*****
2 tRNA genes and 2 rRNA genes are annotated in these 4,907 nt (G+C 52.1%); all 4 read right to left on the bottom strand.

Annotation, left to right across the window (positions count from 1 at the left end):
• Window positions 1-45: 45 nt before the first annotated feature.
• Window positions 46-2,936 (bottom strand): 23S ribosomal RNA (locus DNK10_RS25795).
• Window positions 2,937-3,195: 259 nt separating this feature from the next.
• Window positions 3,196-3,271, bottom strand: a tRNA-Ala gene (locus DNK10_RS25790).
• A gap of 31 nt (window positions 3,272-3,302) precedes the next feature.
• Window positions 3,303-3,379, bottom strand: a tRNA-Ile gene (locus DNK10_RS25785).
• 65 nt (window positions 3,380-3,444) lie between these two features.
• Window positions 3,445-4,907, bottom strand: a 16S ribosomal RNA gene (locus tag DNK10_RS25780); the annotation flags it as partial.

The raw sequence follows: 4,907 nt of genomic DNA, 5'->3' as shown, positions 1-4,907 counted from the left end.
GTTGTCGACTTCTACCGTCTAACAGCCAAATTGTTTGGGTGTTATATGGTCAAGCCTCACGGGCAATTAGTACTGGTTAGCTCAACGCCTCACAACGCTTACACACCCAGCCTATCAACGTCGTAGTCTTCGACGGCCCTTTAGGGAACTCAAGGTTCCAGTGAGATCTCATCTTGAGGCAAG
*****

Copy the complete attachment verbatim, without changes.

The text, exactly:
2 tRNA genes and 2 rRNA genes are annotated in these 4,907 nt (G+C 52.1%); all 4 read right to left on the bottom strand.

Annotation, left to right across the window (positions count from 1 at the left end):
• Window positions 1-45: 45 nt before the first annotated feature.
• Window positions 46-2,936 (bottom strand): 23S ribosomal RNA (locus DNK10_RS25795).
• Window positions 2,937-3,195: 259 nt separating this feature from the next.
• Window positions 3,196-3,271, bottom strand: a tRNA-Ala gene (locus DNK10_RS25790).
• A gap of 31 nt (window positions 3,272-3,302) precedes the next feature.
• Window positions 3,303-3,379, bottom strand: a tRNA-Ile gene (locus DNK10_RS25785).
• 65 nt (window positions 3,380-3,444) lie between these two features.
• Window positions 3,445-4,907, bottom strand: a 16S ribosomal RNA gene (locus tag DNK10_RS25780); the annotation flags it as partial.

The raw sequence follows: 4,907 nt of genomic DNA, 5'->3' as shown, positions 1-4,907 counted from the left end.
GTTGTCGACTTCTACCGTCTAACAGCCAAATTGTTTGGGTGTTATATGGTCAAGCCTCACGGGCAATTAGTACTGGTTAGCTCAACGCCTCACAACGCTTACACACCCAGCCTATCAACGTCGTAGTCTTCGACGGCCCTTTAGGGAACTCAAGGTTCCAGTGAGATCTCATCTTGAGGCAAG